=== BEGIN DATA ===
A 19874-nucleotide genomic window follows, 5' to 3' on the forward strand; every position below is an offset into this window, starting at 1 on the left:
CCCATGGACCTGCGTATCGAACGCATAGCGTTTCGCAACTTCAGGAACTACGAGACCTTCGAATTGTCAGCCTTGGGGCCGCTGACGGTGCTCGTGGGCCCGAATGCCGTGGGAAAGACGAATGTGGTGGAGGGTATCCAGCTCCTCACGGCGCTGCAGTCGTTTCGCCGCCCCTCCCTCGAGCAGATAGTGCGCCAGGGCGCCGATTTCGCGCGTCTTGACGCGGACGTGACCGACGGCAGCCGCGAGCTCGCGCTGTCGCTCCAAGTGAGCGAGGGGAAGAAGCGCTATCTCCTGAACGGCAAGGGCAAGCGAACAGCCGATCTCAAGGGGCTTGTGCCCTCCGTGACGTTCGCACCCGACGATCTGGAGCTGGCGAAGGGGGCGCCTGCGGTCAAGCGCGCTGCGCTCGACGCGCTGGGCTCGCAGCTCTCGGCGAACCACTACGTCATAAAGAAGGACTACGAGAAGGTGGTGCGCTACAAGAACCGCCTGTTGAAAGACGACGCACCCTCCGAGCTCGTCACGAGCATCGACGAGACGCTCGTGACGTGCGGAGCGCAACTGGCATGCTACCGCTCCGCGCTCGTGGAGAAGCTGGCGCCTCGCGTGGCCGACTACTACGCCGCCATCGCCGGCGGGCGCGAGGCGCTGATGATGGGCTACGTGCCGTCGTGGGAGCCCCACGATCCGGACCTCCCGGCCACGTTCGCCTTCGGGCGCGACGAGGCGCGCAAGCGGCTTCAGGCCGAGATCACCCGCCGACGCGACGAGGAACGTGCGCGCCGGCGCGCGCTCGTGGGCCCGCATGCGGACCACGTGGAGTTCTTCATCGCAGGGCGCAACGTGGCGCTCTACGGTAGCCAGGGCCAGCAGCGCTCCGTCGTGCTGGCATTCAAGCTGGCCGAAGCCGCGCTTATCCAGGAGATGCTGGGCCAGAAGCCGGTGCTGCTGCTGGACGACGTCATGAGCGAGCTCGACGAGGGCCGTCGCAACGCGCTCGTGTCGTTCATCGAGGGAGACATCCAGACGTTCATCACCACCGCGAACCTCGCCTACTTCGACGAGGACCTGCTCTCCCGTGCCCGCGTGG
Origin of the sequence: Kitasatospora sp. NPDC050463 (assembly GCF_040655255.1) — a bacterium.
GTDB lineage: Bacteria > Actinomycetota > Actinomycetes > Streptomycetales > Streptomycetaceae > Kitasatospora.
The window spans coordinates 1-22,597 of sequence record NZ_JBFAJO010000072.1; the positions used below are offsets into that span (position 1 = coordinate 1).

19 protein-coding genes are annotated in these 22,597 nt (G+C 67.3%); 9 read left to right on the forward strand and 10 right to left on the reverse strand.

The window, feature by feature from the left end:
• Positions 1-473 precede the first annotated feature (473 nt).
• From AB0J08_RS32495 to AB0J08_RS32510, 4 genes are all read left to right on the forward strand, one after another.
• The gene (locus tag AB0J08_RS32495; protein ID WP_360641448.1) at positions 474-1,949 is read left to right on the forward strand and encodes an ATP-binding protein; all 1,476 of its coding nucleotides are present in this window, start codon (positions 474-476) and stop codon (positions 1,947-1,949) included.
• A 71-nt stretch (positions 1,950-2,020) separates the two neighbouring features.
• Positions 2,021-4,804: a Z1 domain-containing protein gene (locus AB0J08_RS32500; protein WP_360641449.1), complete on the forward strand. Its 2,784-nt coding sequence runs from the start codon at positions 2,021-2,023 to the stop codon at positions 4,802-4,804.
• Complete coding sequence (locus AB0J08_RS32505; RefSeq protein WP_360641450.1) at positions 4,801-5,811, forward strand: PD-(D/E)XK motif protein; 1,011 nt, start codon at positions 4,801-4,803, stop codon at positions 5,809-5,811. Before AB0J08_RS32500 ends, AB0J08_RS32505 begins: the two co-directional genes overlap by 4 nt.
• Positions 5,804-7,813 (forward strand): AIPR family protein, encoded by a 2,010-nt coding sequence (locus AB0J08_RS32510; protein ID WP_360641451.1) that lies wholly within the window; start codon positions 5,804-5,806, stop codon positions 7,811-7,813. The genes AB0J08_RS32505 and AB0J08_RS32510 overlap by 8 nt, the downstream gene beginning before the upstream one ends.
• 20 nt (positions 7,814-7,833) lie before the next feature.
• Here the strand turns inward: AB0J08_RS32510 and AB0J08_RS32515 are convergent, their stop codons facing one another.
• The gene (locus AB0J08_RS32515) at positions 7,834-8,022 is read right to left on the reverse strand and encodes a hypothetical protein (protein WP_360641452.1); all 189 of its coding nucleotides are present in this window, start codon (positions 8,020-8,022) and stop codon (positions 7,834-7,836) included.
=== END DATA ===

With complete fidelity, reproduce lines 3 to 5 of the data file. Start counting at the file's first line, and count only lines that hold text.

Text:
Origin of the sequence: Kitasatospora sp. NPDC050463 (assembly GCF_040655255.1) — a bacterium.
GTDB lineage: Bacteria > Actinomycetota > Actinomycetes > Streptomycetales > Streptomycetaceae > Kitasatospora.
The window spans coordinates 1-22,597 of sequence record NZ_JBFAJO010000072.1; the positions used below are offsets into that span (position 1 = coordinate 1).